Sunday, June 19, 2016

Three Lessons on Fatherhood from St. Peter

(Twelfth Sunday of the Year (C):  This homily was given on June 19, 2016 at St. Pius X Church, Westerly, R.I., by Fr. Raymond Suriani.  Read Luke 9: 18-24.)

[For the audio version of this homily, click here: Twelfth Sunday 2016]

It was very appropriate—as well as providential—that Simon Peter was the apostle mentioned in our gospel reading today.  Peter was, as we all know, the very first pope.  The word “pope” comes from the Greek word for father—“pappas”—and today we celebrate Father’s Day.

Every priest is a father (spiritually speaking, of course), and the pope—the successor of St. Peter—is what you might call the “father of all fathers”.  That is to say, he’s the earthly spiritual father of the universal family of God known as “the Church,” which includes both clergy and laity. 

So today, on this Father’s Day we look to the original “father of all fathers”—St. Peter himself—for some important and challenging lessons on fatherhood.  These are lessons, by the way, that apply both to natural fathers and to spiritual fathers.

The first lesson is this:  Fathers are called to exercise strong leadership in their families when it comes to matters of faith.  Or, to put it another way, contrary to popular opinion, Christianity is not “for women only”!  Having a personal relationship with Jesus Christ that’s nourished by the word of God and the sacraments of the Church is not just for mothers!  It’s also for dads.  As Pope John Paul II said in one of his encyclicals, “The place and task of the father in and for the family is of unique and irreplaceable importance.”  (Familiaris Consortio, 25)  This means, dads, that your children need to be led by you (and not just by your wife) in the practice of their Catholic faith.  For example, you need to lead them to Mass every Sunday and holy day; you need to make sure they get to confession regularly (and after they go, you should go yourself!); you need to lead them in prayer before meals; you need to answer at least some of their questions on issues of faith and morals; you need to teach them, by word and example, to be charitable and forgiving—and to pray every day.  In this regard, I came across something recently that John Paul II once said about his father and the powerful influence his dad had on his faith life during the years of his youth.  John Paul said, “Seeing [my father] on his knees had a decisive effect on my early years.  My father was the person who explained to me the mystery of God, [and] his example was in a way my first seminary.”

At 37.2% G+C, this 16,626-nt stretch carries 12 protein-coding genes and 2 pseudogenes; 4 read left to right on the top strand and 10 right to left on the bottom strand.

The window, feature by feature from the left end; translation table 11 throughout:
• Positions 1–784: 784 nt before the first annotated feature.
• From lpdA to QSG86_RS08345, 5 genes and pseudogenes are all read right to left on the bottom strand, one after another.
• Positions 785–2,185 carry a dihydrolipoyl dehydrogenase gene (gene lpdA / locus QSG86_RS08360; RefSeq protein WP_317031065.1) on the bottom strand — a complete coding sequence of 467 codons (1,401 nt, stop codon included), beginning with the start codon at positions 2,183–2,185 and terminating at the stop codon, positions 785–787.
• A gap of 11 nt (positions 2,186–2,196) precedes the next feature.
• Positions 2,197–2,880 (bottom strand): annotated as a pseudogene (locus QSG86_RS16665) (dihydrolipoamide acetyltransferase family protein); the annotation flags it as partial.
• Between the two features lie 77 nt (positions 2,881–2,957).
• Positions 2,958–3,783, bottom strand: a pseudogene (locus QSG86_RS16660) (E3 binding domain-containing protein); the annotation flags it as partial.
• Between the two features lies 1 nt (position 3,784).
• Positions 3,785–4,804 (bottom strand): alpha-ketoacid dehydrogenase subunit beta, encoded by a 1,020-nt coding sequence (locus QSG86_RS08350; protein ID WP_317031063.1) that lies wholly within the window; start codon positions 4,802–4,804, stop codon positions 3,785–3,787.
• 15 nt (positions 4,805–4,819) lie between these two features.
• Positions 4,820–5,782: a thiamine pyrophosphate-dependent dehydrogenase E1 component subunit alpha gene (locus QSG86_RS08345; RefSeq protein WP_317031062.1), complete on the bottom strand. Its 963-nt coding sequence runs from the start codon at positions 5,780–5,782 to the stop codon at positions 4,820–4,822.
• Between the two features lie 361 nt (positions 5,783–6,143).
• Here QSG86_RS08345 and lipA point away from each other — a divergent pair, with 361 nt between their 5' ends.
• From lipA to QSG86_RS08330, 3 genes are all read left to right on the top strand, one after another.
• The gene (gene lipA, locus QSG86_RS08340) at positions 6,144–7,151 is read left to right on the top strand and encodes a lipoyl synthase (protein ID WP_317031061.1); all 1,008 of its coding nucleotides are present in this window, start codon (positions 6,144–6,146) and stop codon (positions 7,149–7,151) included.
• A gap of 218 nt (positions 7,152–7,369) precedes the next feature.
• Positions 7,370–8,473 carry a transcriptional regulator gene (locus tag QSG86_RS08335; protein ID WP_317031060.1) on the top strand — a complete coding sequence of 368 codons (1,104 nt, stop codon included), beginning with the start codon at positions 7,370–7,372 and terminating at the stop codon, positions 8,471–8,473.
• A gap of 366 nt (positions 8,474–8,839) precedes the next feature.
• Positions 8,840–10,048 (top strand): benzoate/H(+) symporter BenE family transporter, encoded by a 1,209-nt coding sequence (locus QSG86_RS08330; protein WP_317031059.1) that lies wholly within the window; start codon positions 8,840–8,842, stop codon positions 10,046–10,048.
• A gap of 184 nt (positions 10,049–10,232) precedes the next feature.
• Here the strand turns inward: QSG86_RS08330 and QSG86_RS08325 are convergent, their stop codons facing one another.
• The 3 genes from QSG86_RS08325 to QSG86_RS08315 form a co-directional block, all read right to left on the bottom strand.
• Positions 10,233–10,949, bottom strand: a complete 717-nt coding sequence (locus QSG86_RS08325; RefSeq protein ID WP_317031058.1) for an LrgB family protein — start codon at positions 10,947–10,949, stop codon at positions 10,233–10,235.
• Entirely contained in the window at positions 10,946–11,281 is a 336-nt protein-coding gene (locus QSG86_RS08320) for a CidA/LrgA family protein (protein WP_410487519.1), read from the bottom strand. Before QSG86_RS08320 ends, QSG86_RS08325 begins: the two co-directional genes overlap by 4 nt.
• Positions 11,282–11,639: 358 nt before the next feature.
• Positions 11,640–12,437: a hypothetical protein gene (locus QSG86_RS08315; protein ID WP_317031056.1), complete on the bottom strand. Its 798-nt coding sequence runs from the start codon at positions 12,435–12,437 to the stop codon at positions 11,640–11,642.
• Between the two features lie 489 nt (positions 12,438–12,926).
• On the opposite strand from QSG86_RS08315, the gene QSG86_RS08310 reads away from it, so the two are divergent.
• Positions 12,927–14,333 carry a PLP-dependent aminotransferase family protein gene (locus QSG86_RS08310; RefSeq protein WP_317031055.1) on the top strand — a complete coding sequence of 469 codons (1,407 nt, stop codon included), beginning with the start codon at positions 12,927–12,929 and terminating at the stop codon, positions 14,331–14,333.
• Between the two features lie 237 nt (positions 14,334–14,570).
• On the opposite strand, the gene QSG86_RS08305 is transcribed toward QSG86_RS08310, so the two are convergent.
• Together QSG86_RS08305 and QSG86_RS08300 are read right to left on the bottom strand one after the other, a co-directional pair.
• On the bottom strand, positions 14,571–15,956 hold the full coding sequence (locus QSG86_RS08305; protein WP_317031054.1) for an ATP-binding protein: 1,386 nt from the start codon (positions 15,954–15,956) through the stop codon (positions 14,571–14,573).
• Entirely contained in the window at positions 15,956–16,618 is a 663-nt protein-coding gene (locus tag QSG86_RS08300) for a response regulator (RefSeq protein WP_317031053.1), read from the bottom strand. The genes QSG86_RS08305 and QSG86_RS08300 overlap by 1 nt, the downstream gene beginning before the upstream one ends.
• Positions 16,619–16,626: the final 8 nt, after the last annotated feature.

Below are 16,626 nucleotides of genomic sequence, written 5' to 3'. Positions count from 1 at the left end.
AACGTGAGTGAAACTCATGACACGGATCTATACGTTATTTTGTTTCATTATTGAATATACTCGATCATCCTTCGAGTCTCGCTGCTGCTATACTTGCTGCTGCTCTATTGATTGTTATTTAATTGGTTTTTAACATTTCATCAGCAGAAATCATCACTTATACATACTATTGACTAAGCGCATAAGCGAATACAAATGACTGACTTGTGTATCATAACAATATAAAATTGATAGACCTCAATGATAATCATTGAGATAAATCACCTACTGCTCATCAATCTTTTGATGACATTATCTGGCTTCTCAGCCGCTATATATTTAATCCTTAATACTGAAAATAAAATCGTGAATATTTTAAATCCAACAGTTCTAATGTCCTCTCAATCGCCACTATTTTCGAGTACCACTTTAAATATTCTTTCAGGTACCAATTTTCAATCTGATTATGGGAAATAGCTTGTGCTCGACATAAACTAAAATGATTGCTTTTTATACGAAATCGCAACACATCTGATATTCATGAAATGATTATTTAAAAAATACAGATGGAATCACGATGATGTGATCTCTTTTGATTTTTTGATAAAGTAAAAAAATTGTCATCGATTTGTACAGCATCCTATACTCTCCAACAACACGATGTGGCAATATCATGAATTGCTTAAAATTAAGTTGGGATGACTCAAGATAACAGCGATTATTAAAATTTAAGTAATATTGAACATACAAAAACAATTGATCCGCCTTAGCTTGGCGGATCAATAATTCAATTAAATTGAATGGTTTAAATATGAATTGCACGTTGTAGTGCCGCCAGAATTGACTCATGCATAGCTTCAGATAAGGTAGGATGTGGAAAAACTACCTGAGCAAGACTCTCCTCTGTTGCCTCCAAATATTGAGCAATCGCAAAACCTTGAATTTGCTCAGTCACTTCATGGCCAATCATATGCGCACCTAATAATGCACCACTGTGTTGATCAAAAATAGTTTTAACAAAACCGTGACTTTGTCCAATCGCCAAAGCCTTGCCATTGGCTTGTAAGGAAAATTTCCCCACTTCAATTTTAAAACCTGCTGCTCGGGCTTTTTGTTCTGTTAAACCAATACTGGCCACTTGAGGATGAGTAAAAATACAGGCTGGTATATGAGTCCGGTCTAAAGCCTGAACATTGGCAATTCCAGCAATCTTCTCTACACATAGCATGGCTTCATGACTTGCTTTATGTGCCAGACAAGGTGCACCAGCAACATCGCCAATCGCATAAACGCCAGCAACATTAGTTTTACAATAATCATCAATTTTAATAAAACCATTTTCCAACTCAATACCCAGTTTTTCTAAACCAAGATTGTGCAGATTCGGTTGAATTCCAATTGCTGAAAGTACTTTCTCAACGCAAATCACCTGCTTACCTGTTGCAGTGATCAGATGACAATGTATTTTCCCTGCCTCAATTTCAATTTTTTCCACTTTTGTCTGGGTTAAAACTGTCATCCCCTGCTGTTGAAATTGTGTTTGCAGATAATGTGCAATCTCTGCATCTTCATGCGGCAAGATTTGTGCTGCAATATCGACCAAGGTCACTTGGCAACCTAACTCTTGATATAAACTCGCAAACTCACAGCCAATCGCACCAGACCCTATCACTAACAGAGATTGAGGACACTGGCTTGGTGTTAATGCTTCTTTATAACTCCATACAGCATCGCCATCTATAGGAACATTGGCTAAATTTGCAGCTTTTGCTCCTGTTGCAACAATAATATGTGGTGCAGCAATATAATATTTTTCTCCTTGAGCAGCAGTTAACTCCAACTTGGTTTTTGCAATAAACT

We learn this lesson about fathers being faith-leaders in their families from Peter in today’s gospel scene.  Notice what happened there.  Jesus asked his disciples the question, “Who do you say that I am?”  And who was it who immediately stepped forward to answer the question?  Quite simply, it was the one who should have stepped forward!  It was the “pappas”, the father, the leader of the apostolic group of Jesus’ followers.  It was Peter: “You are the Christ of God.”
Now some of the other apostles might have believed the same thing, or at least they might have suspected that Jesus was the Christ—the Messiah—the anointed one of God—but only Peter actually had the courage and the conviction to say it.  He led the way for the others.

He was a good father—a good spiritual father—at least at that moment.  But he wasn’t a perfect dad—which brings us to the second lesson we learn from him: Every earthly dad is imperfect.  Every earthly father is a sinner in need of God’s mercy and forgiveness.  The fact is, even the best earthly fathers will fail from time to time.  But when the best do fall, they don’t stay fallen for very long.  With a humble and contrite heart they repent, seek forgiveness, and persevere in their vocation.